If you think that the freedom to quit is without value bear in mind that under feudalism and into the early 19th century in the U.S. and a bit later in Britain employers and even potential employers could prevent workers from quitting and from moving. The freedom to quit was hard won. We should not disparage the liberation brought by a free market in labor.This is not in fact true. Freedom to quit, even in the early 19th century, was exercised across New England. See Jonathan Prude's Coming of Industrial Order for numerous accounts of "French Leave", or the practice of workers coming and going from the factories as they felt convenient.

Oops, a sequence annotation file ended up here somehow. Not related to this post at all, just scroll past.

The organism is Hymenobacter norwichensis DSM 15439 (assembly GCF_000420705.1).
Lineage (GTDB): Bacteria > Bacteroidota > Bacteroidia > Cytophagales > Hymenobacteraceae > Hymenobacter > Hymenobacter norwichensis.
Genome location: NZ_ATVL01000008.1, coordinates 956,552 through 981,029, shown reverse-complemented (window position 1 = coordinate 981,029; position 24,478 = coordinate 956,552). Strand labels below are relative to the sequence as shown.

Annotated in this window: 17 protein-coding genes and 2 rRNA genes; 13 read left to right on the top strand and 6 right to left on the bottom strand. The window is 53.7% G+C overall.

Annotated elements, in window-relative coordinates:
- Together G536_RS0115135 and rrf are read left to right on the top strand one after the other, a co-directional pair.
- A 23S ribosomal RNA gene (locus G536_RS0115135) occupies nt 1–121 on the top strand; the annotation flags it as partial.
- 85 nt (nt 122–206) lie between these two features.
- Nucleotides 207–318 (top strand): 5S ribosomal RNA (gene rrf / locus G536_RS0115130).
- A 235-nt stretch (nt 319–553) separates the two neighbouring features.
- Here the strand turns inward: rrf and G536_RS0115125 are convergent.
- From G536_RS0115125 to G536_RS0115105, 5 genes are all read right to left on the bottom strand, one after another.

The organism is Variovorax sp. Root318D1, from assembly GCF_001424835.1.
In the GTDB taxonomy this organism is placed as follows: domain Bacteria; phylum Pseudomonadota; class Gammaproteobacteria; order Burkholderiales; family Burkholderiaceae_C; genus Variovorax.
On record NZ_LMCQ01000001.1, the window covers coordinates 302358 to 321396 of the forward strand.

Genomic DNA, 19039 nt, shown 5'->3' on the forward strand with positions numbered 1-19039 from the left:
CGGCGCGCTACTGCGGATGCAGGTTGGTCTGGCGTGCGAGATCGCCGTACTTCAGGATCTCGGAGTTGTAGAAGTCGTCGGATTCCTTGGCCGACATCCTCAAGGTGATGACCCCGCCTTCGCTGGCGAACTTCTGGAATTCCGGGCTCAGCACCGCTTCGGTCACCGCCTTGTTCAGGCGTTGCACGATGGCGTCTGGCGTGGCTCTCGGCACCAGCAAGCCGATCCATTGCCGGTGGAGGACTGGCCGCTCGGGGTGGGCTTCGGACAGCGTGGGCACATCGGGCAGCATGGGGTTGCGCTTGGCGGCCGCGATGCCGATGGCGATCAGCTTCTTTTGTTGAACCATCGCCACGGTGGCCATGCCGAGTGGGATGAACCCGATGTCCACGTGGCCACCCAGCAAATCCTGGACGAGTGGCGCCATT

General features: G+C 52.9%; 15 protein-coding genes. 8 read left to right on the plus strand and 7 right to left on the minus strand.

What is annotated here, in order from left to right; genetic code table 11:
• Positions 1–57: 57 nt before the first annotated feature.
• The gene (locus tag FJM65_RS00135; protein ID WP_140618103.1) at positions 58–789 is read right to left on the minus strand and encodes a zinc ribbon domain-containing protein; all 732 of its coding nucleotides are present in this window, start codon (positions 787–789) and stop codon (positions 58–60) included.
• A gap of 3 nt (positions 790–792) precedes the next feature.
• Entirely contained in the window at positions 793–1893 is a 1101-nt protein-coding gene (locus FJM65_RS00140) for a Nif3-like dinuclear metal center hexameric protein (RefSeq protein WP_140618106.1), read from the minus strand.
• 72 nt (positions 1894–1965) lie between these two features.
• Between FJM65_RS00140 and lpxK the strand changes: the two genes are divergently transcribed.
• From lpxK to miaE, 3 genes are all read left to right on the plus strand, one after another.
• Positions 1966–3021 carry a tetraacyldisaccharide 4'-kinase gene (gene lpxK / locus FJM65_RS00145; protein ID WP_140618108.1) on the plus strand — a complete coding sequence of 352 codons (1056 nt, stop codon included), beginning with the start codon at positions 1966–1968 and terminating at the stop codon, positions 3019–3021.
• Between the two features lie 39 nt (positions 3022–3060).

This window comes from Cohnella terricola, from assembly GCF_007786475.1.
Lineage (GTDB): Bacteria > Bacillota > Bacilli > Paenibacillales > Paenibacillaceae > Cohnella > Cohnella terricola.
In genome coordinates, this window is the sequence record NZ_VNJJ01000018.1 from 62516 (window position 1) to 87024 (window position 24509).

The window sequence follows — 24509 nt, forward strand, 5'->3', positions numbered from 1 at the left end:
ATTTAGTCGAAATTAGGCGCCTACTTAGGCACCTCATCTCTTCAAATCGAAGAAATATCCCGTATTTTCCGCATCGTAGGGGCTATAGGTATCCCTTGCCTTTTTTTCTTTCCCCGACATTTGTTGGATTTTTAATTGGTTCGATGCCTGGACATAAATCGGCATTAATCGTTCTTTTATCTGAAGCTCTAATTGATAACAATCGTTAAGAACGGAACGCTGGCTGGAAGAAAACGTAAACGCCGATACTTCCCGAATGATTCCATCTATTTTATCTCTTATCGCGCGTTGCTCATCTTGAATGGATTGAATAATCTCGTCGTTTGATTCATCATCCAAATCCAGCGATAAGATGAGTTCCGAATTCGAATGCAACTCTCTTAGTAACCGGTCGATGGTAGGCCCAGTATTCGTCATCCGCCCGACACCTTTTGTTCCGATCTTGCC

Tabarrok is about 20 years behind in his research on 19th century American labor law. In a recent (2010) account, Christopher L. Tomlins convincingly demonstrates the relative lack of institutional controls on adult white male workers as far back as the 17th century. In what is a practical overturning of Steinfeld's thesis, Tomlins demonstrates the relative continuity of labor law for adult white males even through the Revolution and into the 19th century.
So the right to quit never was a key element of workers' concerns -- rather, as Tomlins suggests, it is the grafting of Master-Servant law onto employment relations in the late 18th century which represents the real significant legal change. And indeed, that set of laws was hierarchical and undemocratic.
Why is this important? Because it shows that whatever the right to exit may mean in social relations, it certainly is not the main issue and certainly does not comprise what we mean by "workplace democracy". Workplace democracy means the right to control conditions of labor, and that's something which Master-Servant law has quite clearly shown to not exist in American law.